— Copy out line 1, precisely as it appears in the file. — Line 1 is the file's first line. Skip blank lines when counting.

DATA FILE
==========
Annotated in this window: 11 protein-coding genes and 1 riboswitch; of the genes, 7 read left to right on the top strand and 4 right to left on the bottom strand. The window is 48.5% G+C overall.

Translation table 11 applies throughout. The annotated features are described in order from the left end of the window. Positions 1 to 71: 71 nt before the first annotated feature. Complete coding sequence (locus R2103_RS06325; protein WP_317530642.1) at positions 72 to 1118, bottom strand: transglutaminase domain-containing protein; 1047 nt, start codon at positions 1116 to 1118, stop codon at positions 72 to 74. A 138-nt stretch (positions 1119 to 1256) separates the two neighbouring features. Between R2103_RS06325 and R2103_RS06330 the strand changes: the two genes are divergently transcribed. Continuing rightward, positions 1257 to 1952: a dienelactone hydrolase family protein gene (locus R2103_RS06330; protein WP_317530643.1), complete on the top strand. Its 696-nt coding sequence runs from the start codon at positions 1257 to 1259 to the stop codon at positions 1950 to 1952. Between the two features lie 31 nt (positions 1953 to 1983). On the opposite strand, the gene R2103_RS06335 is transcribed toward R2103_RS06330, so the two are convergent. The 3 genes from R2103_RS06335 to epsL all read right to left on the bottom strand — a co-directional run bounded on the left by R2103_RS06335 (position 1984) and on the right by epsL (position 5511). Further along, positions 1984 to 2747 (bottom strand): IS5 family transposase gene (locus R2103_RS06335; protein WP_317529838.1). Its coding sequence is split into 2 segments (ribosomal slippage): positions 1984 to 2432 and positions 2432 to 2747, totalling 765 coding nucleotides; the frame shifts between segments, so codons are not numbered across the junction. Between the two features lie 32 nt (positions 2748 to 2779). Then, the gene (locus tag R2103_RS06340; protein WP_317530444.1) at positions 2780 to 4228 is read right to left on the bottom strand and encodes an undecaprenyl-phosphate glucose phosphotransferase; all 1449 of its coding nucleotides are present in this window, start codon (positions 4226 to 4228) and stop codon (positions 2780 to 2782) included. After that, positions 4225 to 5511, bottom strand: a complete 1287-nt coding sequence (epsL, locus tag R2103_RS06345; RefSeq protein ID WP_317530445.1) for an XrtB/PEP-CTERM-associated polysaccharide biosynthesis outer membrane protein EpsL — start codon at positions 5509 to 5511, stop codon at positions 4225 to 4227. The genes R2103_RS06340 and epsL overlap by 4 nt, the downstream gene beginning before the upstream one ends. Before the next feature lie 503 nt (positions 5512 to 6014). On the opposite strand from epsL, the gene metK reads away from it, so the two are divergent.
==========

Annotated in this window: 11 protein-coding genes and 1 riboswitch; of the genes, 7 read left to right on the top strand and 4 right to left on the bottom strand. The window is 48.5% G+C overall.